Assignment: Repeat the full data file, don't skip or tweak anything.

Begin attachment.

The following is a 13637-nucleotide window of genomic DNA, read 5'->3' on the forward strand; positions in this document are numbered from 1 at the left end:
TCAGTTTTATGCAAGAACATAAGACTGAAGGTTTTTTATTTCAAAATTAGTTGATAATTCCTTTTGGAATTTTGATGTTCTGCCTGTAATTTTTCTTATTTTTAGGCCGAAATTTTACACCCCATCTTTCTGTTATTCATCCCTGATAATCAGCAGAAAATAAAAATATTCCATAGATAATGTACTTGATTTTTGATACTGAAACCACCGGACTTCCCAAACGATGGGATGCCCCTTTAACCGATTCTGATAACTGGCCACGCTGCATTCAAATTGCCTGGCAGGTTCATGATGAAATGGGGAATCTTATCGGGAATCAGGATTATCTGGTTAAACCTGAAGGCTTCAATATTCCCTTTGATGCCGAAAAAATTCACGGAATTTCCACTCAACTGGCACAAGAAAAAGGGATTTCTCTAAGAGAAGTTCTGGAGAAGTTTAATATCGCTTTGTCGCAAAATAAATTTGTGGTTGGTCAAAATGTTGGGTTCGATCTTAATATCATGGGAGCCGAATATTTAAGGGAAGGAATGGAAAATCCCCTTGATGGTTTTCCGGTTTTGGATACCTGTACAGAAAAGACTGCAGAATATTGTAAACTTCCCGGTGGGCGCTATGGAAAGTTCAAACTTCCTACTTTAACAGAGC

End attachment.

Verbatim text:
The following is a 13637-nucleotide window of genomic DNA, read 5'->3' on the forward strand; positions in this document are numbered from 1 at the left end:
TCAGTTTTATGCAAGAACATAAGACTGAAGGTTTTTTATTTCAAAATTAGTTGATAATTCCTTTTGGAATTTTGATGTTCTGCCTGTAATTTTTCTTATTTTTAGGCCGAAATTTTACACCCCATCTTTCTGTTATTCATCCCTGATAATCAGCAGAAAATAAAAATATTCCATAGATAATGTACTTGATTTTTGATACTGAAACCACCGGACTTCCCAAACGATGGGATGCCCCTTTAACCGATTCTGATAACTGGCCACGCTGCATTCAAATTGCCTGGCAGGTTCATGATGAAATGGGGAATCTTATCGGGAATCAGGATTATCTGGTTAAACCTGAAGGCTTCAATATTCCCTTTGATGCCGAAAAAATTCACGGAATTTCCACTCAACTGGCACAAGAAAAAGGGATTTCTCTAAGAGAAGTTCTGGAGAAGTTTAATATCGCTTTGTCGCAAAATAAATTTGTGGTTGGTCAAAATGTTGGGTTCGATCTTAATATCATGGGAGCCGAATATTTAAGGGAAGGAATGGAAAATCCCCTTGATGGTTTTCCGGTTTTGGATACCTGTACAGAAAAGACTGCAGAATATTGTAAACTTCCCGGTGGGCGCTATGGAAAGTTCAAACTTCCTACTTTAACAGAGC